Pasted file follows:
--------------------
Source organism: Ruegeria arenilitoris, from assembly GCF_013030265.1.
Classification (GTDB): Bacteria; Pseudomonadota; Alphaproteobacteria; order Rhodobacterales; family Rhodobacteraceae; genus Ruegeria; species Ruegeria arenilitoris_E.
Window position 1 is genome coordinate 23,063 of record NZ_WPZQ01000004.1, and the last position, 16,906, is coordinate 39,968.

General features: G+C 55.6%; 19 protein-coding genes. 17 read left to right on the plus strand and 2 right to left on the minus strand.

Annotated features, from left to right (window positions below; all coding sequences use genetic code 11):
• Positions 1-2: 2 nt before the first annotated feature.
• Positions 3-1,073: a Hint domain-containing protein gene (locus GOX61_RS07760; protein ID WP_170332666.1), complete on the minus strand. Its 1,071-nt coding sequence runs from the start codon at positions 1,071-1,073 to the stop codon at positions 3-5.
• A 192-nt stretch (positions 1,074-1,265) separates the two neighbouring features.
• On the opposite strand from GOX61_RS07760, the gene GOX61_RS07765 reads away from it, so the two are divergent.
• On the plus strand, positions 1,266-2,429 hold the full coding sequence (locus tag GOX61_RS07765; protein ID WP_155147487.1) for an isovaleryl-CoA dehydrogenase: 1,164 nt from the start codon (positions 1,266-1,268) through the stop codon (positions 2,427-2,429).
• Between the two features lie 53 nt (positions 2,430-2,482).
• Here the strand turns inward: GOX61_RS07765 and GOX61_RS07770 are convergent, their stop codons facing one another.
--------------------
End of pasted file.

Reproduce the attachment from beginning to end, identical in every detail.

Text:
Source organism: Ruegeria arenilitoris, from assembly GCF_013030265.1.
Classification (GTDB): Bacteria; Pseudomonadota; Alphaproteobacteria; order Rhodobacterales; family Rhodobacteraceae; genus Ruegeria; species Ruegeria arenilitoris_E.
Window position 1 is genome coordinate 23,063 of record NZ_WPZQ01000004.1, and the last position, 16,906, is coordinate 39,968.

General features: G+C 55.6%; 19 protein-coding genes. 17 read left to right on the plus strand and 2 right to left on the minus strand.

Annotated features, from left to right (window positions below; all coding sequences use genetic code 11):
• Positions 1-2: 2 nt before the first annotated feature.
• Positions 3-1,073: a Hint domain-containing protein gene (locus GOX61_RS07760; protein ID WP_170332666.1), complete on the minus strand. Its 1,071-nt coding sequence runs from the start codon at positions 1,071-1,073 to the stop codon at positions 3-5.
• A 192-nt stretch (positions 1,074-1,265) separates the two neighbouring features.
• On the opposite strand from GOX61_RS07760, the gene GOX61_RS07765 reads away from it, so the two are divergent.
• On the plus strand, positions 1,266-2,429 hold the full coding sequence (locus tag GOX61_RS07765; protein ID WP_155147487.1) for an isovaleryl-CoA dehydrogenase: 1,164 nt from the start codon (positions 1,266-1,268) through the stop codon (positions 2,427-2,429).
• Between the two features lie 53 nt (positions 2,430-2,482).
• Here the strand turns inward: GOX61_RS07765 and GOX61_RS07770 are convergent, their stop codons facing one another.